Asian exports did plummet in late 2008 and sales remained weak through most of 2009, especially to the US and European markets. This was also true for China: Chinese exporters' lost almost $250 billion in revenues (about 5% of GDP) as sales dropped by 20-25% in early 2009 and only picked up in the last months of the year. A pick up of 17.7% (year-on-year) was reported for December but this only took exports back to around the level seen just before disaster struck in the last quarter of 2008. Although the 11% fall in imports helped offset the effect of export losses on GDP, the drop in net exports was still some $100 billion, roughly 2% of GDP. After adding to GDP growth in previous years, trade became a drag that had to be offset by domestic demand - yet China not only delivered this offset but scored an additional 8.7% rise in GDP.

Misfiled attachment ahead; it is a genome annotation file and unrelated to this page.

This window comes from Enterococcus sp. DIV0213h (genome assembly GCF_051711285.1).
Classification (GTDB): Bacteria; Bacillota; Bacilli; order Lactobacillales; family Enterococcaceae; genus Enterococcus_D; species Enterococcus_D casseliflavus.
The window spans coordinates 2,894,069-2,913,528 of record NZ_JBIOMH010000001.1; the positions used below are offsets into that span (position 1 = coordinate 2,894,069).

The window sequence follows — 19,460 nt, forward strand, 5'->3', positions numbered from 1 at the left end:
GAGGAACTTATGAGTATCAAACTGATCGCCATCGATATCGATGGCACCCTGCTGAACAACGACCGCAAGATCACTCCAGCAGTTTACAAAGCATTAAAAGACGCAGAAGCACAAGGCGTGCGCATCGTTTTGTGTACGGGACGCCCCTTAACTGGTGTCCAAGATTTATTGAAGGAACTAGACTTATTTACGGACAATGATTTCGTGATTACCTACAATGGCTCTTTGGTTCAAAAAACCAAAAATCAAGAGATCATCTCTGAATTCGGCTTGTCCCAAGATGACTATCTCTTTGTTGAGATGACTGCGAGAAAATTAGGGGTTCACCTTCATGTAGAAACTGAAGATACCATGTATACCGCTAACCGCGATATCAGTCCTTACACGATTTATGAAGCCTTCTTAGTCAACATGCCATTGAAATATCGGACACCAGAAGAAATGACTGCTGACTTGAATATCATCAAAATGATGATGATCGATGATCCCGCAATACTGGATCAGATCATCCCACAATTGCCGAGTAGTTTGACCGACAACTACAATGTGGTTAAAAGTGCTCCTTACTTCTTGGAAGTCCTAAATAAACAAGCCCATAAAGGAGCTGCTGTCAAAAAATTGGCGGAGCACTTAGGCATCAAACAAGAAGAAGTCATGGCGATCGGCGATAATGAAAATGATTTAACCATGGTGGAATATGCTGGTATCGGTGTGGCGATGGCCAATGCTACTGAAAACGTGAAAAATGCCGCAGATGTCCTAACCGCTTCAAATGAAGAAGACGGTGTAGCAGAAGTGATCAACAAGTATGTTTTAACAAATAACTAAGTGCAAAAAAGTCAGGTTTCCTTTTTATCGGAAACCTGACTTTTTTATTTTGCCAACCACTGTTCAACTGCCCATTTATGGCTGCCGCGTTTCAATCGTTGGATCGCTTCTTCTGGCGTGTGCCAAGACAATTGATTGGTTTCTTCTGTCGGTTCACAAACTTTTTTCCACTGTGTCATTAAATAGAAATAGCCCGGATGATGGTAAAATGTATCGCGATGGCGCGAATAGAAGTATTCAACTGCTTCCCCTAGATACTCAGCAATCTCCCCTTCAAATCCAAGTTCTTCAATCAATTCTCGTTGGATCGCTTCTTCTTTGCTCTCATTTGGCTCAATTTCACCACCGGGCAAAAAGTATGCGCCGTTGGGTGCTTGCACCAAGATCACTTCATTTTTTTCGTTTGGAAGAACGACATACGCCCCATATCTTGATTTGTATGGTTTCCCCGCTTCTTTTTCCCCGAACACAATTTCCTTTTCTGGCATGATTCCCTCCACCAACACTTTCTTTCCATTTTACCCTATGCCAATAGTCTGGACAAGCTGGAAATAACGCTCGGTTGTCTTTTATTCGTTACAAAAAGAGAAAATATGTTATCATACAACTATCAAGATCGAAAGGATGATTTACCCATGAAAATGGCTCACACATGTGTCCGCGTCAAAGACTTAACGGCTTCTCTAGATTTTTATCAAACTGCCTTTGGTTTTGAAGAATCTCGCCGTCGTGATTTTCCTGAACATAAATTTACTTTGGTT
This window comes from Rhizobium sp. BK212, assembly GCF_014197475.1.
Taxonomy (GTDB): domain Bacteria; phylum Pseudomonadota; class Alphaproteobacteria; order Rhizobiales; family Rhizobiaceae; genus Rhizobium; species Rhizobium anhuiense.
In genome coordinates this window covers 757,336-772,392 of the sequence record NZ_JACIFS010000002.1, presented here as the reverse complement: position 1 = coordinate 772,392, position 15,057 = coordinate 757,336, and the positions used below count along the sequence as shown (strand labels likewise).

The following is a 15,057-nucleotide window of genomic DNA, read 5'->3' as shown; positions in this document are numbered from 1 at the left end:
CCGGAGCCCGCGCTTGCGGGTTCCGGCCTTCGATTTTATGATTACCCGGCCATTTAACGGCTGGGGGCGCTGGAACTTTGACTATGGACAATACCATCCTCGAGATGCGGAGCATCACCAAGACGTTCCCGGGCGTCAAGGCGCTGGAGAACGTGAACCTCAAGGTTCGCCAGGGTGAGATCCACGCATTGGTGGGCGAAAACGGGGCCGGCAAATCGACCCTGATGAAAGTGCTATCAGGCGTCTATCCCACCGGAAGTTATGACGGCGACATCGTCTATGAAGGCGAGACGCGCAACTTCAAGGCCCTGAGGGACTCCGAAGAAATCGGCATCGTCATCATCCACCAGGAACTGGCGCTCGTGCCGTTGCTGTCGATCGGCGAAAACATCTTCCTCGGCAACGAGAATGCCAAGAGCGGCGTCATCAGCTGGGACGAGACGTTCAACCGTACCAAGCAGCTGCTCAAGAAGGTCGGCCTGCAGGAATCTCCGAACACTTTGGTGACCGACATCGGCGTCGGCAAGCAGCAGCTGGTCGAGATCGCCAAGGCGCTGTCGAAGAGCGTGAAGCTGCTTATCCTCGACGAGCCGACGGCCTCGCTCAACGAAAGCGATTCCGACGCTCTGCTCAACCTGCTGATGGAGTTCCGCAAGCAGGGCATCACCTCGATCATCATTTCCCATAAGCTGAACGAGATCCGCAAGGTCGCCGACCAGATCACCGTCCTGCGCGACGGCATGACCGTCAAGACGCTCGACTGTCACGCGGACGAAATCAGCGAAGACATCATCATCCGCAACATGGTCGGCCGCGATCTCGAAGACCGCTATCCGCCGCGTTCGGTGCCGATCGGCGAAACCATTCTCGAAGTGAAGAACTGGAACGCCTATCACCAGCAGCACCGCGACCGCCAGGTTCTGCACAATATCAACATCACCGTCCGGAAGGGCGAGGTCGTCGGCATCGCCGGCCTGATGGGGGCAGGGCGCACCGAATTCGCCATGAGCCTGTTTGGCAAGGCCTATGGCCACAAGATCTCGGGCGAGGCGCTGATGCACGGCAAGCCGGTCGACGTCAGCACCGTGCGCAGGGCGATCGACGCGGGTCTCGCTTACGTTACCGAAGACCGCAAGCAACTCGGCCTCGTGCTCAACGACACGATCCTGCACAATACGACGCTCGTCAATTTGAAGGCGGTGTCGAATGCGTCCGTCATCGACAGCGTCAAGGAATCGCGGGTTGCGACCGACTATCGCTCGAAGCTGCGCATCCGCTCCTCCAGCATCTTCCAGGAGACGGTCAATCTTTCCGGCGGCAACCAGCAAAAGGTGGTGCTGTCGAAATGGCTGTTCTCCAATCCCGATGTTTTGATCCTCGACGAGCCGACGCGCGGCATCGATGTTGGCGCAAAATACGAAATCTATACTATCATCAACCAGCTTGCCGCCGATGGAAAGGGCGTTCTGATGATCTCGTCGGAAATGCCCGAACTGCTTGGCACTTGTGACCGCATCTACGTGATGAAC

It could be said that China's fiscal package (estimated to be worth about 15% of GDP over two years) and the engineered surge in bank credit (up by about 30% in 2009) over achieved. Success was expensive and came with risks attached: much of the extra liquidity leaked into speculation in the stock market and property, stoking asset price inflation.

With hindsight the economy may have been comfortably rescued with a more modest package - arguably 20% credit growth might have been less dangerous and sufficient to push GDP growth above 8%. However, estimating policy responses precisely, especially in the midst of such chaotic world conditions, was impossible. No one could accuse China of failing to respond as they put on a formidable display of economic power.

Is this overachievement really so dangerous?